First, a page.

Jan 02 2014
I love windows into other times and places – especially those that offer insight into different world views. How did people really think and feel in the past? We know that standards and sensibilities change over time, but still it can be shocking to see an example of just how much things have changed.
My wife, born in 1964, was given such a window by her mother, who had dutifully saved many keepsakes from her childhood. One keepsake was a school journal, with one page dedicated to each year of grade school, starting with kindergarten. The template for each year is the same, which you can see to the right.
Take a look at the bottom of the form – it asks what they want to be when they grow up, and helpfully provides suggestions for each gender. Parents will playfully ask young children what they want to be when they grow up, knowing that they are far too young to make such decisions. The parents anticipate an answer that is cute, but also perhaps hope it will provide some insight into their child’s likes and personality.
This is also an opportunity to make some suggestions to your young child, create some expectations. I use it as an opportunity to let my daughters know they can be anything they want – the world is open to them.
However, in 1969, boys were told they can be a fireman, policeman, soldier, astronaut, cowboy, or baseball player. Young girls were told they can become a mother, nurse, teacher, airline hostess, model, or secretary.
Even though I knew intellectually that sexism was still the norm when I was a child, it was surprising to see such a stark example of it. This was what my generation was exposed to growing up. Wow.
I imagine the people who made this form thought they were eliciting cute answers from the children, but the message is unmistakable. It is culturally acceptable, and even expected, for boys to go into physically tough and even dangerous jobs. Girls, on the other hand, are slated for nurturing or subservient roles, or those that emphasize their physical looks. (The same choices, by the way, were offered throughout grade school – these were not unique to kindergarten.)
There is evidence that children can be significantly influenced by their school and home environment in terms of their later career choices. Expectations matter.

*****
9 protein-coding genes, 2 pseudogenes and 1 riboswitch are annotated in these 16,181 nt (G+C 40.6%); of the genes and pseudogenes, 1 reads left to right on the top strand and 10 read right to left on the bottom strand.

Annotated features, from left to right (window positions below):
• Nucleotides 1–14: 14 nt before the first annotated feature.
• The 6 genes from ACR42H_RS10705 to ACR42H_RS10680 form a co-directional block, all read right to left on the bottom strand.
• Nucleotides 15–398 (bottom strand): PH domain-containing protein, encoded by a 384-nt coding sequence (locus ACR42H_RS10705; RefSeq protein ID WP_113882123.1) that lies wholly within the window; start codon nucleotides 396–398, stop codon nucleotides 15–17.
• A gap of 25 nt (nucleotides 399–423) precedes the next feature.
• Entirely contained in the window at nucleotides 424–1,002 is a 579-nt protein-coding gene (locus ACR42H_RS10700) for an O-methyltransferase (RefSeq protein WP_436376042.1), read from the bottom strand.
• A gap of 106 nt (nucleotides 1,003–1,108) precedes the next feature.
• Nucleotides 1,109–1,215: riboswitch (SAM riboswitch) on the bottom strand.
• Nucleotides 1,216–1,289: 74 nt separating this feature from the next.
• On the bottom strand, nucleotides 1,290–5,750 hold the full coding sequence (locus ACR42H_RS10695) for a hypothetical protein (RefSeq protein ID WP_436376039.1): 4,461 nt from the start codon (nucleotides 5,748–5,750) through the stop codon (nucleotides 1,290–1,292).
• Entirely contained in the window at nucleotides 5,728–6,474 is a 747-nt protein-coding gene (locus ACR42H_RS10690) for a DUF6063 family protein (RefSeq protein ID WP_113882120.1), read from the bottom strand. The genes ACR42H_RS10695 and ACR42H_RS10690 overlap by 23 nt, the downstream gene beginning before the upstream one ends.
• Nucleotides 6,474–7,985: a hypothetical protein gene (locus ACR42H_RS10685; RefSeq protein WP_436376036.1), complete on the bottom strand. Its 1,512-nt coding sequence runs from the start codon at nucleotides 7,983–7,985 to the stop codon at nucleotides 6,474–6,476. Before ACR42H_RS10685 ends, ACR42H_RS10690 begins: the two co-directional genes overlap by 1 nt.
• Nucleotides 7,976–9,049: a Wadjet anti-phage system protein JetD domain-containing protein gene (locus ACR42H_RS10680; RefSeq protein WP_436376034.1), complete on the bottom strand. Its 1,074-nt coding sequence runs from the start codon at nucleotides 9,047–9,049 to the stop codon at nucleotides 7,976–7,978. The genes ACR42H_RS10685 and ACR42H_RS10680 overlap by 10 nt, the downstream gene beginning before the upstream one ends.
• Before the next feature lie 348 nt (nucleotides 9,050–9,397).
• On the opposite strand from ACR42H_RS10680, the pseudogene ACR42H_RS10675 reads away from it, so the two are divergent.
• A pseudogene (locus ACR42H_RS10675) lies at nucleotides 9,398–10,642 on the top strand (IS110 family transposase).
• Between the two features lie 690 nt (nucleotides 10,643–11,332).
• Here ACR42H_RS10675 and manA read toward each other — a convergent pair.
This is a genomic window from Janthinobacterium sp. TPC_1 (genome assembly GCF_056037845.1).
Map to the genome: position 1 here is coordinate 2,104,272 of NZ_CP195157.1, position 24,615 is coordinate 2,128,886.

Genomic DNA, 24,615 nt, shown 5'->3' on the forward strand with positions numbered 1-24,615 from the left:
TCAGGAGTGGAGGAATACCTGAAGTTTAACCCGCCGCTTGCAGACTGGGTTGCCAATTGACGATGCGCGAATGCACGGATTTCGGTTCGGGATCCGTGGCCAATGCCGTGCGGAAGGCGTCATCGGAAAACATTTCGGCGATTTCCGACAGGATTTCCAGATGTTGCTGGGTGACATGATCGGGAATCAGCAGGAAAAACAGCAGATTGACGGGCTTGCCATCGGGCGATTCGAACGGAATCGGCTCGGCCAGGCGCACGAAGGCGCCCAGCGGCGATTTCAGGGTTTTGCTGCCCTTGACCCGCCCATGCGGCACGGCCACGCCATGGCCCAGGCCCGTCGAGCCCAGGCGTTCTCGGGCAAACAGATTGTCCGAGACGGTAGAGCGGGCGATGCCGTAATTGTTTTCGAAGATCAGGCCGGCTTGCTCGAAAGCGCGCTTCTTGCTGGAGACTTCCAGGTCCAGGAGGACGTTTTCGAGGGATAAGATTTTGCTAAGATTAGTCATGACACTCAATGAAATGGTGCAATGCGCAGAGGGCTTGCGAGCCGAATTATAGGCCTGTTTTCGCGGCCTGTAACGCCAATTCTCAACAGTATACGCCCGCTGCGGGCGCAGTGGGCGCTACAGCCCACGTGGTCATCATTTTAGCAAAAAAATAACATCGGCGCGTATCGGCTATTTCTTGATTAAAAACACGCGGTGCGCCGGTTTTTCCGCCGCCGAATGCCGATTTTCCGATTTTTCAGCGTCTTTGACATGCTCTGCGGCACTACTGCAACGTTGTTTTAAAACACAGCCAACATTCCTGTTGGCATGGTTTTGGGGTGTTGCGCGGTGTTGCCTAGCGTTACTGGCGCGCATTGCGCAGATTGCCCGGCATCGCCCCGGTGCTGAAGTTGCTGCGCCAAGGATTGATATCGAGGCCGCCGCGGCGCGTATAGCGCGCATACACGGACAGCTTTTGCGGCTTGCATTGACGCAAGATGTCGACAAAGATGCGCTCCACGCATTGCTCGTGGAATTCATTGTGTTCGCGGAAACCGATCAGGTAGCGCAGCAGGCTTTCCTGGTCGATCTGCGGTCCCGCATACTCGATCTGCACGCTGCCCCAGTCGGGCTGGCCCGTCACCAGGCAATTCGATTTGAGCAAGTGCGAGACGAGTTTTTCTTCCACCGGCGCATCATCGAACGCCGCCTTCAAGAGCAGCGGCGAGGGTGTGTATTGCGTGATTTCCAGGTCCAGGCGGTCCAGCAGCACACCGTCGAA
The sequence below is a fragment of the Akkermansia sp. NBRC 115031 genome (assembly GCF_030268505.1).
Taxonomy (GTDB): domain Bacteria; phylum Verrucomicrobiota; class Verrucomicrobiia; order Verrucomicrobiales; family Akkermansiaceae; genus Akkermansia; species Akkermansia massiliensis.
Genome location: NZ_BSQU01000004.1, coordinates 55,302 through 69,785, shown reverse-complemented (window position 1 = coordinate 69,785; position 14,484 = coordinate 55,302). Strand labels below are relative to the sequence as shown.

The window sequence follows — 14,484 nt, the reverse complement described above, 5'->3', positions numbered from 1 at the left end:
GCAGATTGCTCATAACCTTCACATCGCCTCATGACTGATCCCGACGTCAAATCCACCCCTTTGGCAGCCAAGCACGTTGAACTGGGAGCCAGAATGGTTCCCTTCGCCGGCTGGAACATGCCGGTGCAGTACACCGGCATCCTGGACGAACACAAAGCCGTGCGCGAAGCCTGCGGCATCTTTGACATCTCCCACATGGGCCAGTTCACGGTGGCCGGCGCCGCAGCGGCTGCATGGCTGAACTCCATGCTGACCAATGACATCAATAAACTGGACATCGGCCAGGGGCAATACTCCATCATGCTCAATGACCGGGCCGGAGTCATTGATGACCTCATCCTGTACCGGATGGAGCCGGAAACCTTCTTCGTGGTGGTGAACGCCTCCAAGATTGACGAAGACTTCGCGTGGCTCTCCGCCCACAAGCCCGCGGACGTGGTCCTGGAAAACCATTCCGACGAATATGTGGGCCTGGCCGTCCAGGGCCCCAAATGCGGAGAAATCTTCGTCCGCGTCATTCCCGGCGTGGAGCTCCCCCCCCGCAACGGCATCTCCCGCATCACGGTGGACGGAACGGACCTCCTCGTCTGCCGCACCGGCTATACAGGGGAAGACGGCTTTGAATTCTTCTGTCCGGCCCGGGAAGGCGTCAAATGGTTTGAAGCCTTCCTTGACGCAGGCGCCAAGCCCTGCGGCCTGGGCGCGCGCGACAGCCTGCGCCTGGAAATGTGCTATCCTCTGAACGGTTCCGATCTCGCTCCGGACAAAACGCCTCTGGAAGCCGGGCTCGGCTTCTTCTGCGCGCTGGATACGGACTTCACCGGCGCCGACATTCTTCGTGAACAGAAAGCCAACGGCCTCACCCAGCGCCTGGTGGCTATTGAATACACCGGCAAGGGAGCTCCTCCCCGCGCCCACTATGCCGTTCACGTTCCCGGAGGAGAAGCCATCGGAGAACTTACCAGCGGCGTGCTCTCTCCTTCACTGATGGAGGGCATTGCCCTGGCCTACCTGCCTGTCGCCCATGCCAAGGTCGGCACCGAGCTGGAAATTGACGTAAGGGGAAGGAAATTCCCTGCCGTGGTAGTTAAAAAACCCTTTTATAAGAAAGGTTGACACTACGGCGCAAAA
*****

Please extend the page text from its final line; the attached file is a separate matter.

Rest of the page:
Ed.gov, for example, gives a list of strategies backed by evidence, including exposing girls to female role models in STEM careers.
Further, parents can make sure that their daughters have equal access to computers, science-based toys, toys involving spacial reasoning and building, chemistry sets, etc. as their sons.
We can look back now at the oppressive gender stereotypes from 50 years ago, but walk into any store that sells toys and you are likely to see strict gender segregation along lines that are indistinguishable from the career choices offered to children in 1969. Girls are offered pink toys with domestic, nurturing, or beauty themes. Boys are offered toys that simulate tough and dangerous themes.
A New York Times article from 2012 recounts research into toy marketing throughout the 20th century, by looking through catalogs. Interestingly, by the 1970s gender-specific toy marketing had dramatically decreased, and was mostly gone. However in the 1990s gender-specific toy marketing made a significant return, and now is more similar to the mid-20th century. The author, Elizabeth Sweet, blames this partly on neuroscience research alleging to show brain-based gender differences, which toy marketers then use to justify gender-specific marketing.
I don’t know if this is the cause, but the gender-specific toy marketing is clearly evident. Things are still much better for girls in 2014 then they were in 1969, but self-reinforcing gender stereotyping is not gone. There are still differences in career choices between boys and girls, with fewer girls going into STEM careers. Girls today may not be told explicitly that they are destined to be mothers, secretaries, or models, but their toys and other subtle social cues still do.
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